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Who Will Leave AutoCAD

Who Will Leave AutoCAD

Who Will Leave AutoCAD

When they go to subscription only?

RE: Who Will Leave AutoCAD

My experience with Adobe Photoshop CC, which is also a subscription based software package, is that there is no big hassle or "vulnerability" to my access. That said, I use Photoshop for personal recreation, not business. It might change my frame of mind, if I was to risk losing access to my drawings needed for work, if/whenever I cannot validate my account access (whether the problem is at my end or theirs the result is the same). Have you been on Autodesk's subscription Buggar? What is your experience with it?


RE: Who Will Leave AutoCAD

I am reading that the subscription business model is more advantageous to the seller than the buyer. It is advantageous to the buyer only when the seller offers exceptional services.

RE: Who Will Leave AutoCAD

I don't think any significant number of people will 'leave' Autodesk. The reasons most companies use AutoCAD dwarf any petty problems with contract clauses in buying/subscribing-to software. If one hasn't switched to an alternative already, I doubt this will be what makes one leave. When I was still working in AutoCAD-based businesses, there may've been 1 or 2 companies at most, that I ever worked with, who were not on subscription. They were also massive pains in the ass, because they would always reply back after a week "please save down to R12/2000 and resend" which jeopardized the content.

The vast, vast majority of companies I worked with were on subscription and stayed up to date on installations every 2-3 years at least, some were right there every year. Much less of a hassle if you work with a lot of other companies' CAD data.

Like most issues with AutoCAD over the last 15+ years I've been paying attention... it'll cause whining and complaining, and nothing will change. Just go with the flow.

RE: Who Will Leave AutoCAD

Yeah, we're getting away from "I can use it because its mine - I paid for it" (yes, you PAID for the use of the LICENSE, so you OWNed the right to use it for the period of the license) to I'm willing to accept the requirement for ongoing repeated asking for permission, as long as I'm willing to accept forced version upgrades, assuming those are always top-notch and trouble free. Remember r-9, r-13, r-2013? Going hat-in-hand and asking if I can "have more sir ... ?" rubs me the wrong way, but giving up our right to use something we've paid for along with upgrading when WE want to or feel its appropriate is over. Look at what MS is doing with Win-10 ! Yes you can "choose" to upgrade - for now, but soon you will be forced to upgrade, and will be REQUIRED to install EVERY update. There are some PRIVACY (read NSA anyone ?) issues with the forced updates, being brought up on some of the tech blogs that concern me too. Also, I just got word that new processors from Intel are being required to run only Win-10. SO- Win-7 or 8 and your current LEGAL ACAD (classic license) on a new platform anyone ? Not without PERMISSION !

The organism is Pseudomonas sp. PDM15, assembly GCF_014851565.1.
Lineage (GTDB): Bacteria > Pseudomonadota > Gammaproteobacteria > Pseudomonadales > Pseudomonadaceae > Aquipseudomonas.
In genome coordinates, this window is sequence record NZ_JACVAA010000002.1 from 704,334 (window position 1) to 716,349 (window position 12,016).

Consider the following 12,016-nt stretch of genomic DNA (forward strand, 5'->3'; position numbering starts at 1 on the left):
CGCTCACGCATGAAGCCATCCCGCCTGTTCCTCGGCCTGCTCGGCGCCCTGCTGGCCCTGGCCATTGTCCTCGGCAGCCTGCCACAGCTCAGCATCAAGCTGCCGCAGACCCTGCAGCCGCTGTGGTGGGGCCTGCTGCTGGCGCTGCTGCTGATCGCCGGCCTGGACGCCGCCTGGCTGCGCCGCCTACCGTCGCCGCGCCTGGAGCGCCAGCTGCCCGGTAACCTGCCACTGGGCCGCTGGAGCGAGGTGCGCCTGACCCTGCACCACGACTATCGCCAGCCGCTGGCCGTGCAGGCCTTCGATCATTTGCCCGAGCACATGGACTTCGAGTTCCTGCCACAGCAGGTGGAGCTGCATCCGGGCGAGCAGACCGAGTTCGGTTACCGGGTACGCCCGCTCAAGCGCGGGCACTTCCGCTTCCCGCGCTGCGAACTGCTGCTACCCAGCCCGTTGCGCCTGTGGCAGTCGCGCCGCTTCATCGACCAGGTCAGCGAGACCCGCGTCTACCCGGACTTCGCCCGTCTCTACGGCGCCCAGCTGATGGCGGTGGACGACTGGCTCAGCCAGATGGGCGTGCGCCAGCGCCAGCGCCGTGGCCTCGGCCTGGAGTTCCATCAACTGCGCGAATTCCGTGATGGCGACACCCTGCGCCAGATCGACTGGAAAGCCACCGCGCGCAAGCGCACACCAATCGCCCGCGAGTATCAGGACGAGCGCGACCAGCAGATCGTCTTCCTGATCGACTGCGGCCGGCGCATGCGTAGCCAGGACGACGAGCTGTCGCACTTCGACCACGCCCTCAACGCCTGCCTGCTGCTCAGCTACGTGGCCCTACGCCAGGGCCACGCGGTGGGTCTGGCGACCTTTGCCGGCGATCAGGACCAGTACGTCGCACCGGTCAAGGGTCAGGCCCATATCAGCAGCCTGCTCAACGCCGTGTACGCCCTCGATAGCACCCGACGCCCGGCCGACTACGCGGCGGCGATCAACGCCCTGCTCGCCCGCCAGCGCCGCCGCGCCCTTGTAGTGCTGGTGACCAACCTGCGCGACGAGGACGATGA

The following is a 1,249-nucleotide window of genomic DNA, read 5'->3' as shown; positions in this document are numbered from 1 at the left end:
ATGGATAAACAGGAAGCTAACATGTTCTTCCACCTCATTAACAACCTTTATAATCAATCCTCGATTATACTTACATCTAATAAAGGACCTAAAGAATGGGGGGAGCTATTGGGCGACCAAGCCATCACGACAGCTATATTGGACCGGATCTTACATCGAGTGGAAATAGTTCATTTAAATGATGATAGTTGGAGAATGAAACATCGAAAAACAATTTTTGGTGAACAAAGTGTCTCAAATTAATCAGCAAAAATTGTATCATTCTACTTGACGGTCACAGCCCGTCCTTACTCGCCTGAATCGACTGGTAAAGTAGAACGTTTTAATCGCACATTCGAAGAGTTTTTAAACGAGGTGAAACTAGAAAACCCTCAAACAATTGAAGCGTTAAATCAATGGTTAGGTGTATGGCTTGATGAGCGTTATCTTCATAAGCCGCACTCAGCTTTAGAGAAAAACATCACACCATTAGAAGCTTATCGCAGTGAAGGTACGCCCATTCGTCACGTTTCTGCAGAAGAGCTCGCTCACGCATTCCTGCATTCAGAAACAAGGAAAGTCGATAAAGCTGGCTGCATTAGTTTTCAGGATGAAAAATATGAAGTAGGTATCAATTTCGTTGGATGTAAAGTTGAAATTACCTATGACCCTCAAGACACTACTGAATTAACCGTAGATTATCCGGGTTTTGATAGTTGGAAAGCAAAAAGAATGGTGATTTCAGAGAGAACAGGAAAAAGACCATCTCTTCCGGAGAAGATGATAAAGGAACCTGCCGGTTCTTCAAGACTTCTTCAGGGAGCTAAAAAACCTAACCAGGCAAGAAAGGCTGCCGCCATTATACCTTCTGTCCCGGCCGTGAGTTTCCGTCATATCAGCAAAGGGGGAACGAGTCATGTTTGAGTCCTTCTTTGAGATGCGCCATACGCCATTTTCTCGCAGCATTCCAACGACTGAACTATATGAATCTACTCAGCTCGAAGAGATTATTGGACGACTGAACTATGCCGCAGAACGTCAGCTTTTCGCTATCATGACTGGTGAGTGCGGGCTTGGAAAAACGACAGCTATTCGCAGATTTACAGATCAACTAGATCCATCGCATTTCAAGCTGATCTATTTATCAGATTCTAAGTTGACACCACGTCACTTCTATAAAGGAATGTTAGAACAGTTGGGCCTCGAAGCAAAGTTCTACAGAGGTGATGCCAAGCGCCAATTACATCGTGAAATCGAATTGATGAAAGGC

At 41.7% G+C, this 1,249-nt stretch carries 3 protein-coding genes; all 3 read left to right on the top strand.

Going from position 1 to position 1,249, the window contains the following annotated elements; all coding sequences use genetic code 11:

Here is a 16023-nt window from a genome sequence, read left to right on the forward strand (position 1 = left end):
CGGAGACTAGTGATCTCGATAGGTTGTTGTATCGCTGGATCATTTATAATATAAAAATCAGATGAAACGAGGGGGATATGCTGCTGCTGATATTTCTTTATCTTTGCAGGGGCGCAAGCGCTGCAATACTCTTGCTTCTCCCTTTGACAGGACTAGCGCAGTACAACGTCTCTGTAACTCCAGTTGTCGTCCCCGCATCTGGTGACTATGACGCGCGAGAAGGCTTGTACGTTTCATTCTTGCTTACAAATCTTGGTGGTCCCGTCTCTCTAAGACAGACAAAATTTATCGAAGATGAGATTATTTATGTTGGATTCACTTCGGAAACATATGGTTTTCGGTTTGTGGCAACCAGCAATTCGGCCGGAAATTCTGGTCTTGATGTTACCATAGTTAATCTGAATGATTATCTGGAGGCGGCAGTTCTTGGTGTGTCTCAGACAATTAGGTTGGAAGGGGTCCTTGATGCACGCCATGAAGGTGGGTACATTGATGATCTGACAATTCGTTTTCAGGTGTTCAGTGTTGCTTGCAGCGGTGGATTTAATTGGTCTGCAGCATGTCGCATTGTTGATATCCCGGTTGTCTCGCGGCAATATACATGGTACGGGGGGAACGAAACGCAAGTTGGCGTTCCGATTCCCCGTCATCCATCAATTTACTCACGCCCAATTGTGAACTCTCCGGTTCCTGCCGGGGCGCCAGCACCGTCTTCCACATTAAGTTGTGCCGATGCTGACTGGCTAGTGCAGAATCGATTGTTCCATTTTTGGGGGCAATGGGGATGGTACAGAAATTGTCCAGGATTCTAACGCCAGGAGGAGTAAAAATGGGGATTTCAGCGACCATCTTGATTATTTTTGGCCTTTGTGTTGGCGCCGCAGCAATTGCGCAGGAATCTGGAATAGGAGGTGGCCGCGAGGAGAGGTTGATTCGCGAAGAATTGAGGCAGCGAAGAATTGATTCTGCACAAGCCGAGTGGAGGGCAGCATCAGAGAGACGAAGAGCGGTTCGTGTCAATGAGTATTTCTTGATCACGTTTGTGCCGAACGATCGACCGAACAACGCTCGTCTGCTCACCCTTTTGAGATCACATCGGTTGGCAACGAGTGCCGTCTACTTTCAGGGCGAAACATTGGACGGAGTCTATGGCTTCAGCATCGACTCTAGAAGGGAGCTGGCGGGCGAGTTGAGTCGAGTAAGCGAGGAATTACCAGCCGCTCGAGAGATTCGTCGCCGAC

I've found a couple of work-alikes that are VERY strong, and use my favorite for my personal clients, and use any ACAD they have at any client's office. Oh well.

Its a brave new world -

Good luck !


RE: Who Will Leave AutoCAD

I'm in a subscription plan for AutoCad LT for two years now and it has been mostly trouble free (I had a few issues with the license when upgrading to version 2016 but these were fixed with the Autodesk tech support). However, when compared with other CAD packages that can do much more (BricsCad, for example, has full 3D modelling and programming and is very stable and compatible with older dwg versions) AutoCad is certainly waaaaaay overpriced. I'll probably switch to BricsCad at the end of the year if the trial version performs well enough in a real life project.

RE: Who Will Leave AutoCAD

I have but a few years between me and almost full retirement. I will stick with my permanent license/subscription that I have had for 15 years. Been an AutoCAD user since 1985 and have a good grasp of what it can do for my needs, and I consider it just another pricey tool needed to do my thing. Hopefully when I do retire I can transfer my license to a younger engineer who can find an advantage to having the permanent license/subscription (if there is one at that time).

From an editorial perspective, I think Autodesk abandoned its resellers the day they first put AutoCAD LT into the hands of retailers like PC Connection & CDW.

The software industry is evolving to what will become a Pay-per-use model via internet which I do not like. The endless cycle of better hardware pushing better software which in turn requires better hardware really makes it difficult for the user to stay current. While I have found some of AutoCAD's newer capabilities to be an advantage to what I do, I truly despise being forced to upgrade my hardware to accommodate newer versions.

But then, I'm a becoming a crotchety old fart who is becoming more and more resistant to change.

Structures Consulting
Northeast USA

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